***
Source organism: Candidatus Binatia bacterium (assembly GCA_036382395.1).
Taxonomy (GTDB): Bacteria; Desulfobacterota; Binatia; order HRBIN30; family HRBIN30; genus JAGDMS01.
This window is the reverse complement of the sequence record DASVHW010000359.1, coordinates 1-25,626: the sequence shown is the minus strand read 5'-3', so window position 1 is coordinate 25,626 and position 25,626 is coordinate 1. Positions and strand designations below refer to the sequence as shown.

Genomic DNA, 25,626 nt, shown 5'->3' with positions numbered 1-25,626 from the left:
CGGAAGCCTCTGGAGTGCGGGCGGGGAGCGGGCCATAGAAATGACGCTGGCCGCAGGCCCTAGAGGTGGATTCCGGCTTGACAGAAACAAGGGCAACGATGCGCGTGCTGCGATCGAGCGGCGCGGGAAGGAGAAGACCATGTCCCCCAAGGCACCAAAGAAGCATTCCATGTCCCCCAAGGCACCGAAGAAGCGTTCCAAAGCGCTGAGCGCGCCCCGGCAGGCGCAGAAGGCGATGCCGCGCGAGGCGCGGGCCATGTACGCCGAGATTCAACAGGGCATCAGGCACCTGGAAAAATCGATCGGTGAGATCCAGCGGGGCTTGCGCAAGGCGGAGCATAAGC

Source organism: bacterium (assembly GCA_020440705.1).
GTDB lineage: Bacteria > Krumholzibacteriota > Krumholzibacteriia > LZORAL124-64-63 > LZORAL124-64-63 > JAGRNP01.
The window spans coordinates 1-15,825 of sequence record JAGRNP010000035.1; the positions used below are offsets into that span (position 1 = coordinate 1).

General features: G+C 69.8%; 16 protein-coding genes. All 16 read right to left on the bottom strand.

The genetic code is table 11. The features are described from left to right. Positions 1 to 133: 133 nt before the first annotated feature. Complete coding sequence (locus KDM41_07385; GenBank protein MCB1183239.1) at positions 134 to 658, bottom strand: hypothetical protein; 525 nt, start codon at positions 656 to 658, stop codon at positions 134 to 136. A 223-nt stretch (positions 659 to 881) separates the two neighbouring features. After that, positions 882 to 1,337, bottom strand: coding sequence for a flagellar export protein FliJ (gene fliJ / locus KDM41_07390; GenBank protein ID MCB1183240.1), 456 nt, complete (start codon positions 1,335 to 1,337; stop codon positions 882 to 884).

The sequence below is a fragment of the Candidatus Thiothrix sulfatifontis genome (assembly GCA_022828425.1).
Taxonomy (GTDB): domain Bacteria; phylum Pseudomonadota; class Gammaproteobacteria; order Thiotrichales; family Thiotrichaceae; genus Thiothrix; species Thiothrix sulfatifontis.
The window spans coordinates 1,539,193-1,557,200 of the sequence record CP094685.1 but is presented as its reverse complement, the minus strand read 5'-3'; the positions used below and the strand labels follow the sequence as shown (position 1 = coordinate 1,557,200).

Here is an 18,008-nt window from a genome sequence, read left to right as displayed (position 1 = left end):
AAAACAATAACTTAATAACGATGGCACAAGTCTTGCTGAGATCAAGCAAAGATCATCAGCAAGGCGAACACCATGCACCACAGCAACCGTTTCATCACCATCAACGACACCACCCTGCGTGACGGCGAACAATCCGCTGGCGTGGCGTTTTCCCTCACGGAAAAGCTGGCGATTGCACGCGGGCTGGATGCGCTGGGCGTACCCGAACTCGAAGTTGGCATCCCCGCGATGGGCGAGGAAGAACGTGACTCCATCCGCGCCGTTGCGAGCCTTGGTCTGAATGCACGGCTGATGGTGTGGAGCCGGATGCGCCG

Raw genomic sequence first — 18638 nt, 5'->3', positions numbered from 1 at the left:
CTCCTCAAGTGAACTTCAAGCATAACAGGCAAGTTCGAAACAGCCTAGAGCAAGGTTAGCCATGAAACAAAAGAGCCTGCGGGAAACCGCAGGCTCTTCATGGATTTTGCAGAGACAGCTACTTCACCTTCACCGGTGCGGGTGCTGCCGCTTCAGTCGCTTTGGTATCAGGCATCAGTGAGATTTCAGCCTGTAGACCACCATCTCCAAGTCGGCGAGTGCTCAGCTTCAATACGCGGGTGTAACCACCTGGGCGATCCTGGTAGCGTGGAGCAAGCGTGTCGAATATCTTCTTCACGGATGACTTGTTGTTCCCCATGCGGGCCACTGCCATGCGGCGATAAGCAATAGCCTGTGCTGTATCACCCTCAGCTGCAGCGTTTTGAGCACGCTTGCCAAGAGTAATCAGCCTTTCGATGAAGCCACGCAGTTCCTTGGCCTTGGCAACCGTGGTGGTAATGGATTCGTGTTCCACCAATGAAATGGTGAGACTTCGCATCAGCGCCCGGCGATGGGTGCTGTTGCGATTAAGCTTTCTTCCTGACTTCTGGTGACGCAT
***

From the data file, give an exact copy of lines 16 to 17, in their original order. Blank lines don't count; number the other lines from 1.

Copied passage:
Raw genomic sequence first — 18638 nt, 5'->3', positions numbered from 1 at the left:
CTCCTCAAGTGAACTTCAAGCATAACAGGCAAGTTCGAAACAGCCTAGAGCAAGGTTAGCCATGAAACAAAAGAGCCTGCGGGAAACCGCAGGCTCTTCATGGATTTTGCAGAGACAGCTACTTCACCTTCACCGGTGCGGGTGCTGCCGCTTCAGTCGCTTTGGTATCAGGCATCAGTGAGATTTCAGCCTGTAGACCACCATCTCCAAGTCGGCGAGTGCTCAGCTTCAATACGCGGGTGTAACCACCTGGGCGATCCTGGTAGCGTGGAGCAAGCGTGTCGAATATCTTCTTCACGGATGACTTGTTGTTCCCCATGCGGGCCACTGCCATGCGGCGATAAGCAATAGCCTGTGCTGTATCACCCTCAGCTGCAGCGTTTTGAGCACGCTTGCCAAGAGTAATCAGCCTTTCGATGAAGCCACGCAGTTCCTTGGCCTTGGCAACCGTGGTGGTAATGGATTCGTGTTCCACCAATGAAATGGTGAGACTTCGCATCAGCGCCCGGCGATGGGTGCTGTTGCGATTAAGCTTTCTTCCTGACTTCTGGTGACGCAT